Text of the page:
MELBOURNE (Reuters) - Royal Dutch Shell and PetroChina have taken a big step toward a long awaited gas development in Australia, signing a 27-year deal to supply Shell’s Queensland Curtis Liquefied Natural Gas (QCLNG) project.
The deal would bring to market about 5 trillion cubic feet of gas held by Shell and PetroChina’s Arrow Energy in the state of Queensland, Arrow said.
Arrow’s Surat Basin gas is among the biggest undeveloped resources in eastern Australia but the project has been stuck on the drawing board since getting state and federal approvals in 2013 due to high costs and weak gas prices.
The economics have improved over the past two years as local prices have soared following the start-up of three LNG plants in Queensland, including QCLNG. At the same time, demand for gas has jumped for power plants in eastern Australia.
Arrow is expected to make a final decision in 2018 on whether to go ahead with the development of its coal seam gas in the Surat Basin for the deal with QCLNG, boosting supply in Queensland by around 16 percent over current levels.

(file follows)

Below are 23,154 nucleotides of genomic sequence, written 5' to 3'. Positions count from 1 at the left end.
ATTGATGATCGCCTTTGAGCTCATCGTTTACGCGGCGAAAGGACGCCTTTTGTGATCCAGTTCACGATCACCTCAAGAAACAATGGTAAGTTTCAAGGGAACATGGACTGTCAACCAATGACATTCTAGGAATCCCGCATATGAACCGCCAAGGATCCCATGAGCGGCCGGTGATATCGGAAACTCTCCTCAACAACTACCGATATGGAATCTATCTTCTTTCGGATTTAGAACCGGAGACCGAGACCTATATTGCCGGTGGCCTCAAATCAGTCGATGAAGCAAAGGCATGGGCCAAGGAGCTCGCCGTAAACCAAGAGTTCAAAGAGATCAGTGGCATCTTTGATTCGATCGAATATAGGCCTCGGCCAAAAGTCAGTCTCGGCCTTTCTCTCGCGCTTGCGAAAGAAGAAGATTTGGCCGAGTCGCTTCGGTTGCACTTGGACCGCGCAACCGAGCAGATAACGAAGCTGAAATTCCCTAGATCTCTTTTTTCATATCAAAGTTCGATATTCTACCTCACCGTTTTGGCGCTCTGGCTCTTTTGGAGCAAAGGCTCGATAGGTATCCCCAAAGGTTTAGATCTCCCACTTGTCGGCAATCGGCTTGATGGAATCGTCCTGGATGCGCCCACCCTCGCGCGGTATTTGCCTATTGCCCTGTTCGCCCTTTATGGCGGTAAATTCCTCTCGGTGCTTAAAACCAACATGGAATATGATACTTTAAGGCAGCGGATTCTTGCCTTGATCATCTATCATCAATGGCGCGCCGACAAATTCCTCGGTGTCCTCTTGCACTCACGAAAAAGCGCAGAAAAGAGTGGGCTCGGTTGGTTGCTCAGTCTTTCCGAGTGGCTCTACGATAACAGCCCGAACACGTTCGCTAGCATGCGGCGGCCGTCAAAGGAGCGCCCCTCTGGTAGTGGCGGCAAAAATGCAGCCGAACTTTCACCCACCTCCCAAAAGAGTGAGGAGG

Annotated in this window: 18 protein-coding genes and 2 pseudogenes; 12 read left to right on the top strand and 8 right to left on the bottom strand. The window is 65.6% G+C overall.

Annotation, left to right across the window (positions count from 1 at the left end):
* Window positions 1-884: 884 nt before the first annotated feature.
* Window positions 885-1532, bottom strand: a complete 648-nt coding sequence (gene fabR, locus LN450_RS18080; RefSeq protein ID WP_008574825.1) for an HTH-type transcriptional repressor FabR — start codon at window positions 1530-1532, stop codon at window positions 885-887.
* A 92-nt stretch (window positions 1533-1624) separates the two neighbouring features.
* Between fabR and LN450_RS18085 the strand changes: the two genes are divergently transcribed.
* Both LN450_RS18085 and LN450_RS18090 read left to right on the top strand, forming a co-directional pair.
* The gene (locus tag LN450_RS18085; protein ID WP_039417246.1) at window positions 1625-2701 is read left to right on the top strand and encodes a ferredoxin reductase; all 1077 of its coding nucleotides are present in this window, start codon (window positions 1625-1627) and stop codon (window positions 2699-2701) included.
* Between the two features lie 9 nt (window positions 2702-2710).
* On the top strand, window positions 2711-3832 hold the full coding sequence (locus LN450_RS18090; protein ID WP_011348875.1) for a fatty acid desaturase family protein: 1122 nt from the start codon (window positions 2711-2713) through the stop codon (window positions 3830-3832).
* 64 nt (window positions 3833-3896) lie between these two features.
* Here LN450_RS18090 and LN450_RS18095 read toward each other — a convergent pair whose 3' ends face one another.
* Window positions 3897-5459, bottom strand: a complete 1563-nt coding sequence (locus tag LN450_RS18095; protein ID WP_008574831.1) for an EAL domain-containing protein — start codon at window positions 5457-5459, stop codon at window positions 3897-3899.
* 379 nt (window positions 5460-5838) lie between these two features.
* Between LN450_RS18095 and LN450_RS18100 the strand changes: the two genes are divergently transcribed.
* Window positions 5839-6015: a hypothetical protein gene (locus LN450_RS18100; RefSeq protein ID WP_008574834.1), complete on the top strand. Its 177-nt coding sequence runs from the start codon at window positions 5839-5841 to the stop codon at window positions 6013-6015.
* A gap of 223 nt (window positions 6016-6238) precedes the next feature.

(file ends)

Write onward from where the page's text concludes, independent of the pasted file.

“Collaboration will accelerate first gas production to approximately 2020, bringing an additional 240 petajoules per year ... of gas to the Queensland market at peak production,” Arrow Energy CEO Qian Mingyang said in a statement.
Supplying QCLNG will help make the development more profitable, Shell said.
“QCLNG’s existing connection points with the gas market would enable Arrow to reduce development cost, making projects investable despite challenging market conditions,” Shell Australia Chairman Zoe Yujnovich said in a statement.
QCLNG is co-owned by Shell, China’s CNOOC and Tokyo Gas.
Reporting by Sonali Paul; editing by Richard Pullin